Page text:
The company was also keen to express us that the Fitbit Charge HR is the top selling fitness tracker on the market, and is "embraced by millions of consumers around the globe."

We at Wareable actually rate the Fitbit Blaze, featuring PurePulse technology, as our best all-round fitness tracker. However, as we lamented the sporadic bpm recordings of both the Surge and the Charge HR in their reviews in 2015, we also had big concerns about the Blaze's performance during exercise
We've written at length about the accuracy and shortcomings of optical heart rate technology, and the usefulness of the data, especially at high intensity. And in our own testing against consumer grade HR straps, we found Fitbit's PurePulse technology to be unreliable during high-intensity workouts.

"As we upped the pace, things fell apart," wrote executive editor James Stables in his review. "As our heart rate rose up from 150bpm to 165bpm, the Fitbit remained static, locked to 150bpm. As we started to sprint the chest strap reported 170–180bpm, yet still the Fitbit stayed at 150.
"Later in the run it came back to the chest strap at around 165 as we started to cool down. It's a disaster zone… The Blaze's tracking can't handle high intensity, and what's more, it suffers from a dreadful lag time, making its suitability for hardcore sessions non-existent."
Fitbit may have the fitness tracker market sewn up but it seems it has a long way to go before it can truly boast about its HRM credentials.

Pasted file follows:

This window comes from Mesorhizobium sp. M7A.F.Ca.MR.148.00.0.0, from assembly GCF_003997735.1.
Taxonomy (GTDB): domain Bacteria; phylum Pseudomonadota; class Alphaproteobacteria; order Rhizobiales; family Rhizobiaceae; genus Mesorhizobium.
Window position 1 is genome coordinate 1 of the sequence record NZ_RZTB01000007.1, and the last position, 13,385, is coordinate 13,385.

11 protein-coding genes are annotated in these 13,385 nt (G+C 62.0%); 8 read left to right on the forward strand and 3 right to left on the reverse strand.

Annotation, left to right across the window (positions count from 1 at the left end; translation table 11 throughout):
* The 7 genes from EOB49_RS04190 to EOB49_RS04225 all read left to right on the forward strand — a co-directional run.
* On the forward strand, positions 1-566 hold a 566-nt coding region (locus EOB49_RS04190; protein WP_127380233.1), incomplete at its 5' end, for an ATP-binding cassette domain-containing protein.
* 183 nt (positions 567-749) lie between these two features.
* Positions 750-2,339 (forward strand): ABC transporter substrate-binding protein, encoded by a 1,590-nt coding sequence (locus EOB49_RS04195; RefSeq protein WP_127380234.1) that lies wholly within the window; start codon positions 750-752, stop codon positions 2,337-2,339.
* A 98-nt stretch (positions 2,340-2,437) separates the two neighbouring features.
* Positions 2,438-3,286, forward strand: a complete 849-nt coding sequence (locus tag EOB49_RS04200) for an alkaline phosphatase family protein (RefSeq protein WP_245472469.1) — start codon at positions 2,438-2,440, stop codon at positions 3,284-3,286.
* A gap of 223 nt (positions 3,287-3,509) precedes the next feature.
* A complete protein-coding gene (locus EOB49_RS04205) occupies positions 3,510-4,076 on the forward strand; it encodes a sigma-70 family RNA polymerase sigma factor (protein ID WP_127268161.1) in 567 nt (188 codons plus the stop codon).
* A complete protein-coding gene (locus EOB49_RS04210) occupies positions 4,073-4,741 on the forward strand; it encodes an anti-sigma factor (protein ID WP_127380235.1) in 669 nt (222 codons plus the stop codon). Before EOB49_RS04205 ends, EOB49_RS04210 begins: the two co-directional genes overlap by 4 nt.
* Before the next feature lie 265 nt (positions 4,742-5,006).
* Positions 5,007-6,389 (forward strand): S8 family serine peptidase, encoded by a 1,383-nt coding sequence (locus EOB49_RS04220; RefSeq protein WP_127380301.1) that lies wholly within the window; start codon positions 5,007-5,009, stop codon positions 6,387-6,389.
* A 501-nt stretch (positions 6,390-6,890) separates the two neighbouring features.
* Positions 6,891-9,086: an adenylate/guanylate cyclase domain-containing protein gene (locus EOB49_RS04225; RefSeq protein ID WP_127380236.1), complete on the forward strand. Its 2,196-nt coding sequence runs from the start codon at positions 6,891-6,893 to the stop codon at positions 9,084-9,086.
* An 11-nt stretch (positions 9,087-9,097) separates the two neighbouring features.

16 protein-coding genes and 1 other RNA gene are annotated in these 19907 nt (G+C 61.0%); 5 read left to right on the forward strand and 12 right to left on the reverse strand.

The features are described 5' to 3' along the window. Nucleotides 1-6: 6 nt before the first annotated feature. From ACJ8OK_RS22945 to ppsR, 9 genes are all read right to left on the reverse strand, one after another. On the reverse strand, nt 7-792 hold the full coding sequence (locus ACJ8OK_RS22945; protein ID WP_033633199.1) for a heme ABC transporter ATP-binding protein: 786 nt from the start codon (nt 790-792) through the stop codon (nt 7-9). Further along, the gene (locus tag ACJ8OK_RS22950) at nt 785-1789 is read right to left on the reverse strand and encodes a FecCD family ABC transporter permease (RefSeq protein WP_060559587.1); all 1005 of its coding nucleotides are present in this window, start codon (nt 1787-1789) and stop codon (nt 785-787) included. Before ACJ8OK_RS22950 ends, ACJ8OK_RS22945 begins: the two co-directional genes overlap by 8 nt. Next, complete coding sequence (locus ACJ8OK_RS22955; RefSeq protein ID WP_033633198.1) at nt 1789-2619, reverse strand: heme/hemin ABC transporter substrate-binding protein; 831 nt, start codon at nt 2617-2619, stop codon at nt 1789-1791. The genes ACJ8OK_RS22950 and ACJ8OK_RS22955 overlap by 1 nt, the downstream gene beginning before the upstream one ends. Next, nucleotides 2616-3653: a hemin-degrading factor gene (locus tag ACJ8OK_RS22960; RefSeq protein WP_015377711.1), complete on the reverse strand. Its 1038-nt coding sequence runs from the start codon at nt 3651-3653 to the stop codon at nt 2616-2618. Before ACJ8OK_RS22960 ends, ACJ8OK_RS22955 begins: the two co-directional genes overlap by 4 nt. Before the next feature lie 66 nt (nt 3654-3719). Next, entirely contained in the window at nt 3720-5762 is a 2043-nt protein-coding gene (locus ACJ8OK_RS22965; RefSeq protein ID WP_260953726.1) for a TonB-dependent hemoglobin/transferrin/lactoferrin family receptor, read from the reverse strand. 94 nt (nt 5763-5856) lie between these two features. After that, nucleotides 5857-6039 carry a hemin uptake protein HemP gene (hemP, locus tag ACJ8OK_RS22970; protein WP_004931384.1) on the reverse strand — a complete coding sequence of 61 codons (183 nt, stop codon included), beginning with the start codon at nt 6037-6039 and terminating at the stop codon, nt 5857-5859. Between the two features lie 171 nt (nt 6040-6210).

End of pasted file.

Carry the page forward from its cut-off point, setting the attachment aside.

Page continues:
But as far as the fitness crowd - you know who the real fit people are? The ones that don't need all that stupid stuff. The ones that wake up and go running in whatever stuff allows them to move, Chuck Taylors if they have to because they can't find their sneakers. We don't need to change into workout gear to go for a walk or dress up like Lance Armstrong to go for a bike ride. We don't need to wear $150 Lulusemen tights to do 15 half-cashed crunches at the local YMCA, and we certainly don't need a tracking device on our wrists to tell us we are active today. You don't need to optimize every breath, step, and stuff you take with a dumb-looking gadget. Just get out there and give it an honest effort. Work your butt off and get to the brink of quitting several times, but stick through it because you are a freaking warrior. Then go home, rest, and repeat the next day.